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Thursday 26 April 2012 8.46am
On BBC3 this morning at around 8.45 they used the word "dreak". Can anyone tell me what it realy means?
Thursday 26 April 2012 9.04am
Dreak or dreck? Dreck is rubbish; dreak is, um, something completely different.
Thursday 26 April 2012 9.19am
Dreak? No idea.
Dreck?, Jackie Rokonitz might help you there.
Thursday 26 April 2012 9.34am
'Dreck' would be a German word and means: filth, dirt, mud
'Dreak', is it possible it would be spelt 'drake'? In that case it should be another word for dragon or dragonboat (I got this from the German translation though).
Thursday 26 April 2012 10.10am
Dreich - is Scots dialect for grey, wet, miserable weather. I suspect this might be the word you heard.

...if you press it, they will come.
Thursday 26 April 2012 12.01pm
You possibly mean Radio 3 ? as I don't think BBC 3 is transmitting at that time.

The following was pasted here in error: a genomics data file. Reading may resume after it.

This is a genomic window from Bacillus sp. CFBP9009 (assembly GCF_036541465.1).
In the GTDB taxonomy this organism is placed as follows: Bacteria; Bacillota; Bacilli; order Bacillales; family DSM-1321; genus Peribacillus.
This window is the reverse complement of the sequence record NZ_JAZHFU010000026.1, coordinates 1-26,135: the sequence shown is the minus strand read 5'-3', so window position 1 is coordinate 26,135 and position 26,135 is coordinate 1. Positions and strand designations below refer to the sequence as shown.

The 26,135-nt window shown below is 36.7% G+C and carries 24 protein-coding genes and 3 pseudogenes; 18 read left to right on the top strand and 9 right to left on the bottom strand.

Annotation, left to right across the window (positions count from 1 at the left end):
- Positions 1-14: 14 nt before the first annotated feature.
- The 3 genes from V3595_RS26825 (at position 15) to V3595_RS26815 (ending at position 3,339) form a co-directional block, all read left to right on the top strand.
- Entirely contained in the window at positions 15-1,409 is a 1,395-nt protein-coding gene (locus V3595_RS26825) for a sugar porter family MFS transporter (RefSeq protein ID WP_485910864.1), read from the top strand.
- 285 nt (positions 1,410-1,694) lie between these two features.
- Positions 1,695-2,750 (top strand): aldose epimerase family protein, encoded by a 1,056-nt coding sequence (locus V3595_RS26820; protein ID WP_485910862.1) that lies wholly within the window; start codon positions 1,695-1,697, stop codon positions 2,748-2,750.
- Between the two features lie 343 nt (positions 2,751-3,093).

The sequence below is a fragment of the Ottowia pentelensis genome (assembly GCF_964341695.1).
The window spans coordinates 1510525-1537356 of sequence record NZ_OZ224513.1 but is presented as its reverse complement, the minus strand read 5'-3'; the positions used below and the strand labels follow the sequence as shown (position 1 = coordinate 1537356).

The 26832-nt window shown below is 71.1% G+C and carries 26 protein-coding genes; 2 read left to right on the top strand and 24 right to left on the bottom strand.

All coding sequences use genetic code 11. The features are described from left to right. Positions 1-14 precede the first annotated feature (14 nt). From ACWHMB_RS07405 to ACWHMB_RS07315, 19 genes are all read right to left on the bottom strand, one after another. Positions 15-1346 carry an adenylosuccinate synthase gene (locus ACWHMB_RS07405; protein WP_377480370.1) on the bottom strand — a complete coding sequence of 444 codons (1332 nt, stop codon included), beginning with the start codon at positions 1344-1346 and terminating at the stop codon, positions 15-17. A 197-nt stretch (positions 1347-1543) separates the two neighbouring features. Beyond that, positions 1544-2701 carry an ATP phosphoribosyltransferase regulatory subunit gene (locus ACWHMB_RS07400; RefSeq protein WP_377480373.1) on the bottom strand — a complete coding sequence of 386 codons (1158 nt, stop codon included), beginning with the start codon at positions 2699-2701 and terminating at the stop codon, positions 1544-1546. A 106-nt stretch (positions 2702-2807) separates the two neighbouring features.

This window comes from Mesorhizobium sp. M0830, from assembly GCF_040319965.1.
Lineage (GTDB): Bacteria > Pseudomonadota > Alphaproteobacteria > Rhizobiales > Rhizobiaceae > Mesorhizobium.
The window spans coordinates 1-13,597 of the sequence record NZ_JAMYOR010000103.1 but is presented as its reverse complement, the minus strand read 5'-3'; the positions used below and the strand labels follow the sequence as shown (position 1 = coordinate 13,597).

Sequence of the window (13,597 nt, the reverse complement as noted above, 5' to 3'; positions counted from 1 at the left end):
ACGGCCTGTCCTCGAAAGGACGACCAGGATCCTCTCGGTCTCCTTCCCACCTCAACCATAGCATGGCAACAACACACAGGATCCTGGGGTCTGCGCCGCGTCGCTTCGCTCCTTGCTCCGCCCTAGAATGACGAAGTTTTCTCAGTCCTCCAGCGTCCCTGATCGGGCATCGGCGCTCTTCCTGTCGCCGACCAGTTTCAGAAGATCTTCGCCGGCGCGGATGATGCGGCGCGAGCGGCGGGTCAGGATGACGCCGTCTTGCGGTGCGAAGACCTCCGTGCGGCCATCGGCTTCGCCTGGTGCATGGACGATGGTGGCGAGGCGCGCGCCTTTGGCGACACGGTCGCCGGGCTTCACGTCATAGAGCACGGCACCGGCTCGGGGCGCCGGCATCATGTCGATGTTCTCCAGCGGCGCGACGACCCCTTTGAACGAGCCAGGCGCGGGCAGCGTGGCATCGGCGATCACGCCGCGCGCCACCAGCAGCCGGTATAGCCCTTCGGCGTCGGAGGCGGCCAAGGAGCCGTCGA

Thursday 26 April 2012 12.09pm
Quite right, Nigel - my apologies.
Friday 27 April 2012 1.07pm
I know perfectly well what "dreak" means, but if I explain it here the moderator will delete my post. Google would provide an answer much more immediately than posting here, so I leave it to Michael Place to decide if he wants to look the word up on Urban Dictionary.

I can't help suspecting, though, that the word used on Radio 3 was "dreck". In which case my original answer stands. "Dreck" means "rubbish" or "trash"; it comes from the Yiddish and may ultimately derive from the Latin "stercus", meaning "excrement".
Monday 30 April 2012 9.12am
I think my vote goes to Ivanhoe, Ive heard it used to describe miserable, wet, grey weather.
Tuesday 1 May 2012 10.52am
Ivanhoe is correct - the BBC have replied to my query as follows:
"I note you were concerned to hear several times what you felt was the word ‘dreak’ on the 26 April programme.
During ‘Your Call’, Scottish listener Victor used the word ‘dreach’, which is a term used to describe gloomy, cloudy and wet weather, which most of the UK was experiencing that day. Sara does ask him to explain the meaning of the word, which he does so as ‘damp, dull and not particularly nice’.
I hope this allays your concerns, which I’d nevertheless assure you have been registered on our audience log, which is a daily report of audience feedback that’s circulated to many BBC staff, including members of the BBC Executive Board, channel controllers and other senior managers."
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